Like other snails, assassin snails generally avoid larger tank dwellers unless they are hungry. In such cases, they might go after fish or gang up against larger snails.
Can Assassin Snails Be Eaten?
Assassin snails can be eaten as they are not poisonous. Like many other freshwater and land snails, assassin snails do not harbor any known toxins harmful to humans. However, due to their small size, they’re not typically worth the effort of cooking, which is why you won’t find assassin snail dishes globally.
Escargot enthusiasts generally prefer larger land snails. If you have a sufficient quantity, you could certainly attempt to create an assassin snail dish. Nonetheless, you must exercise caution while handling and eating assassin snails or any other types.
Consuming such mollusks could potentially lead to life-threatening health conditions. Snails are known carriers of bacteria, fungi, and parasites. Consuming raw or improperly cooked snails significantly increases your risk of disease or parasitic infestation.
Direct contact with infected snails or water can also result in infection. The National Institute of Health advises that snail-borne parasitic diseases can affect many organs, most commonly the following:
- Intestinal tract
Common snail-borne diseases include Schistosomiasis, prevalent in the tropics, and Fascioliasis, a deadly liver disease caused by liver fluke.
What Snails Are Poisonous?
While terrestrial and freshwater snails are commonly consumed, some discomfort surrounds sea snail delicacies. This hesitation is largely attributed to the cone snail, one of the deadliest sea snails.
The cone snail is assumed to be both venomous and poisonous, with venom potent enough to kill an adult. Predators that consume it rarely survive.
With over 600 species of cone snails globally, it is advisable to exercise caution. With these lethal creatures potentially slipping into a menu, you must be certain about the snail species you consume. A meal of snails isn’t worth risking your life.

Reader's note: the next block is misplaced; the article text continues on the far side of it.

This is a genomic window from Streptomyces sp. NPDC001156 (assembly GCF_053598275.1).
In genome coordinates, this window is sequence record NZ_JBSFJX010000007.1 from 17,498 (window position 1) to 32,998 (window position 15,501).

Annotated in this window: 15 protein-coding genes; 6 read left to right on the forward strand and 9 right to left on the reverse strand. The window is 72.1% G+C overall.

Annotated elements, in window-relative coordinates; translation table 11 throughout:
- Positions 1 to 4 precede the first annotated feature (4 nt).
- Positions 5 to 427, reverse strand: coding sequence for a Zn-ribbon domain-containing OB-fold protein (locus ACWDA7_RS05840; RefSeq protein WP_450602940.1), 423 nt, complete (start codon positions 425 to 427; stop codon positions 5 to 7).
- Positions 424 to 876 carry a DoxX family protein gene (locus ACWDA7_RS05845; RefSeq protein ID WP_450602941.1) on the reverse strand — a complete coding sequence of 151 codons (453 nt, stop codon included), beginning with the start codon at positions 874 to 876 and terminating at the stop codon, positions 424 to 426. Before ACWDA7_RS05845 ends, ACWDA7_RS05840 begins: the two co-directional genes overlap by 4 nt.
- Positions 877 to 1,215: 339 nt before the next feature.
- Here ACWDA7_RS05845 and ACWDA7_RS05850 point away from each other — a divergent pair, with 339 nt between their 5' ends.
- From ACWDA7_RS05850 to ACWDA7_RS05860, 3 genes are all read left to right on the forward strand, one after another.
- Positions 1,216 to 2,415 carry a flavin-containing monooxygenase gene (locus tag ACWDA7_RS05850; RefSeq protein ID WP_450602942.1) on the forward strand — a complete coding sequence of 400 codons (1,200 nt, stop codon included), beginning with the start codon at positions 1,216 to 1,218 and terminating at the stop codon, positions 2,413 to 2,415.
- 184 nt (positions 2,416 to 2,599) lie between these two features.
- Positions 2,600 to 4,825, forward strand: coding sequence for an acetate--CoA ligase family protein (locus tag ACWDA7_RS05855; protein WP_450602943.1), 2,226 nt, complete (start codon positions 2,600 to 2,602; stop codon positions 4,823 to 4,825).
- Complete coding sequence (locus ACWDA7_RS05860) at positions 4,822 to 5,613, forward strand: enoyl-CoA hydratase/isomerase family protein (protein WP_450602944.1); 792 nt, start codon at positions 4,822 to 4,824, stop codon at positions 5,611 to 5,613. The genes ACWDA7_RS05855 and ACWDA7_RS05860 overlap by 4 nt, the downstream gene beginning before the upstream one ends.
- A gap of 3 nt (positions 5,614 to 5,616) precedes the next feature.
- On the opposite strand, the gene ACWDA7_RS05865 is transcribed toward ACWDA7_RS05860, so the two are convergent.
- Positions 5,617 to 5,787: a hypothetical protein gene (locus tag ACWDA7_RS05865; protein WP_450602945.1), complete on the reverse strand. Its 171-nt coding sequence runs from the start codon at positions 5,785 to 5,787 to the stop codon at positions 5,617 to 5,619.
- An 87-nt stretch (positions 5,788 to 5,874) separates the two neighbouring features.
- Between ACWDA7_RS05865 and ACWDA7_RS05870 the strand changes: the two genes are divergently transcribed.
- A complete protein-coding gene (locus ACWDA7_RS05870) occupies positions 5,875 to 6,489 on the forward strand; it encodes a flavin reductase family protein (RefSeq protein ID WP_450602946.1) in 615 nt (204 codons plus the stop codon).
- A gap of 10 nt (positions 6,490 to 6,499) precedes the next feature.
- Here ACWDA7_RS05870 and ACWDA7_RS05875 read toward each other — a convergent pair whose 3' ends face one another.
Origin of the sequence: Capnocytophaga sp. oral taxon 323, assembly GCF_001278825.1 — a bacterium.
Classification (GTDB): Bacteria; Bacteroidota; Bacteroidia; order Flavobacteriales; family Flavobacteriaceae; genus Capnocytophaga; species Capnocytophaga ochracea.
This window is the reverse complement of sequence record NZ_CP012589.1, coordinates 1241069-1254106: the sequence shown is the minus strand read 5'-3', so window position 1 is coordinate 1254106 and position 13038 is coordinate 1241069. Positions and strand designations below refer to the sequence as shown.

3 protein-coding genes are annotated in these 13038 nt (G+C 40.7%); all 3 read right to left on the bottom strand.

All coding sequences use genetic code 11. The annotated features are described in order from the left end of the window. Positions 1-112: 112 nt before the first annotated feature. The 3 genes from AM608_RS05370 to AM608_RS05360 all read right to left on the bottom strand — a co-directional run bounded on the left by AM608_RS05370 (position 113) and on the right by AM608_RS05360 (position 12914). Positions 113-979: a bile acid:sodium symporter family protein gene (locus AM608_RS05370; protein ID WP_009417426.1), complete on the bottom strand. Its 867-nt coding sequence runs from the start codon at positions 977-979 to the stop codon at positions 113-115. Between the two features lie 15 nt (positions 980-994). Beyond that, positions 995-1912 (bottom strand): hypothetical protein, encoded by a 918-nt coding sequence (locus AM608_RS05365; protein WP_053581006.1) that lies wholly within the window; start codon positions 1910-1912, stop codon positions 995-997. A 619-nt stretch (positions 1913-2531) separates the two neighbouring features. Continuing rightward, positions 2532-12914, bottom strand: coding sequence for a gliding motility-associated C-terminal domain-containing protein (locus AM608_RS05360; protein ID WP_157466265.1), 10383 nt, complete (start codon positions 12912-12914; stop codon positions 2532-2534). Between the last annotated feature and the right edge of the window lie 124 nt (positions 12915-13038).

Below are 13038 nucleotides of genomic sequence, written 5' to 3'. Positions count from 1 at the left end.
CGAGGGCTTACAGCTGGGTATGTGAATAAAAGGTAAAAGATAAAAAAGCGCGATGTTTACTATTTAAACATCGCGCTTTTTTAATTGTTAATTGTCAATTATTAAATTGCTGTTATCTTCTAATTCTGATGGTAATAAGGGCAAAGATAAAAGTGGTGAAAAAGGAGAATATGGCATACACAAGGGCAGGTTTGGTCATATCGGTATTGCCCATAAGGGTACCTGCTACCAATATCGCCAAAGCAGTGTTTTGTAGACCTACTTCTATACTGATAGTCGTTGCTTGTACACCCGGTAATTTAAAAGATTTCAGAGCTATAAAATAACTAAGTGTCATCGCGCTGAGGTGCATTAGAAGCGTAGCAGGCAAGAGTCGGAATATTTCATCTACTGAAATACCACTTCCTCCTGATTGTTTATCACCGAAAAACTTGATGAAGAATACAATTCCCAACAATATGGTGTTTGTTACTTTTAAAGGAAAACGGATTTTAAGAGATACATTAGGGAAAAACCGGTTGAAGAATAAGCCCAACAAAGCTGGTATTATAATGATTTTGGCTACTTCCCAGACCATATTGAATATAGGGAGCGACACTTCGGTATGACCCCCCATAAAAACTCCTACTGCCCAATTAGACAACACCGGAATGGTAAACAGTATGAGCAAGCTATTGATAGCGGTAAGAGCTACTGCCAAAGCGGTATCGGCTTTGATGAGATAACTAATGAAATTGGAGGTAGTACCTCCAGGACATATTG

One terrestrial snail known to be poisonous is the flamed tiger snail (Anguispira alternata). Not only does it have a highly unpalatable taste, but it also carries toxins that can cause serious gastrointestinal issues.
In large quantities, this snail can cause fatal poisoning. Therefore, it’s essential to know exactly what type of snail is on your menu.
Assassin snails are popular tank pets recognized for their tank-cleaning prowess. These small creatures efficiently kill and consume other snail species, making them a popular choice for aquarists dealing with snail infestations.
However, their venom and potential as food sources continue to be subjects of debate. Assassin snails carry a small amount of venom that doesn’t harm humans. Since they’re not poisonous, they can technically be consumed by humans.
Regardless, they should be handled and prepared with utmost care.
- NIH: Snail-Borne Parasitic Diseases: An Update on Global Epidemiological Distribution, Transmission Interruption and Control Methods
- KQED: Watch These Cunning Snails Stab and Swallow Fish Whole
- National Park Services: Venomous Versus Poisonous. Same Thing, Right? Wrong!
- ScienceDirect: Raw Materials From Snails for Food Preparation